Yes, we know it sounds hard to believe, but a man in Erie, Pennsylvania, has apparently managed to set fire to a vial of salt water with a self-built radio frequency generator. When John Kanzius tried to desalinate seawater with a device he had created to (supposedly) treat cancer, he found he could keep the water burning like a candle as long as it was exposed to the proper frequencies.
Not surprisingly, many in the scientific community initially dismissed Kanzius' claim as a hoax. However, when Rustum Roy - a professor of chemistry at Penn State University - took him up on the challenge and attempted to recreate the experiment, he was amazed to see that it actually worked. And, no, there were no tricks to it either (or electrodes, as many thought). According to Roy, the salt water itself isn't actually burning - what happens is that the radio frequency helps weaken the bonds holding together the water's constituents, releasing the bound hydrogen which burns when exposed to the frequency's energy field. At a temperature of around 3,000°F, the flame reflects a tremendous energy output, Roy explained.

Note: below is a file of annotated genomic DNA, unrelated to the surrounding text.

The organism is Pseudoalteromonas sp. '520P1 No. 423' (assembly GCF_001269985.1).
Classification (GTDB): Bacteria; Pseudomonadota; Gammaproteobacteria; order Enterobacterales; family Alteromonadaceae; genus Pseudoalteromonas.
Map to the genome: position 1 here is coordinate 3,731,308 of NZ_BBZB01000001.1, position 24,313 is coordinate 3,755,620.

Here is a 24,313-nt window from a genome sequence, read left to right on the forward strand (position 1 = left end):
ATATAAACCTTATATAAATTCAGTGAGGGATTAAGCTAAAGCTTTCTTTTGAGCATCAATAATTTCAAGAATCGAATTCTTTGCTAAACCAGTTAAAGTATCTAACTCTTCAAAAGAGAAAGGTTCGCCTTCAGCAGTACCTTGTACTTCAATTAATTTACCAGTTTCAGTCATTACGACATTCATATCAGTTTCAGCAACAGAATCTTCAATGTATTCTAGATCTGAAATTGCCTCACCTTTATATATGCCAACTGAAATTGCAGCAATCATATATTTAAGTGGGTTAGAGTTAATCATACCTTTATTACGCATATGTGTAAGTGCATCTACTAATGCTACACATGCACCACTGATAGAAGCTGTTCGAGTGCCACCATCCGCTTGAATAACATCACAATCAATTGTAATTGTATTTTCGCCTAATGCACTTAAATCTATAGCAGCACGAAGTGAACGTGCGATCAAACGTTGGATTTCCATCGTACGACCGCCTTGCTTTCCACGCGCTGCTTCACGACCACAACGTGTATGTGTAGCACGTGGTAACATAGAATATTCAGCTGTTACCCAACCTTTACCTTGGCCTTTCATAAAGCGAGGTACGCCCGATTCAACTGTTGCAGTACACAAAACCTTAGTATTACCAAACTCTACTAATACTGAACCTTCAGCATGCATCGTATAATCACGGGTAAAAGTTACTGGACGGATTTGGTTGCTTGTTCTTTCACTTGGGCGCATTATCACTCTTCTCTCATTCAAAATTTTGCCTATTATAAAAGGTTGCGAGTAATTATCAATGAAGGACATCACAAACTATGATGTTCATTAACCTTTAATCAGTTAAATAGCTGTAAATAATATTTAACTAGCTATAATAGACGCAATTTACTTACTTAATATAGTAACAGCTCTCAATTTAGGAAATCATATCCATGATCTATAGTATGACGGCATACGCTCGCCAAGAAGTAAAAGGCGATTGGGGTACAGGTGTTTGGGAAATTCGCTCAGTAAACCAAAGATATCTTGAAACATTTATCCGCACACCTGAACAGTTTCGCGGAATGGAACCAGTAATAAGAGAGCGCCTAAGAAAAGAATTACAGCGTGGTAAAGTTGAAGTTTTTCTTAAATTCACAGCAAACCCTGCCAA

Roy, who deems the discovery "the most remarkable in water science in 100 years," will now take up further research with the Departments of Energy and Defense to investigate its potential applications as a source of alternative energy. "We will get our ideas together and check this out and see where it leads. The potential is huge," he said.
Now we're talking clean energy.
See also: ::Windows With Water Reduce the Need for Cooling by 70%, ::Perchlorates: Turning our Water into Rocket Fuel
Image courtesy of Eonn via flickr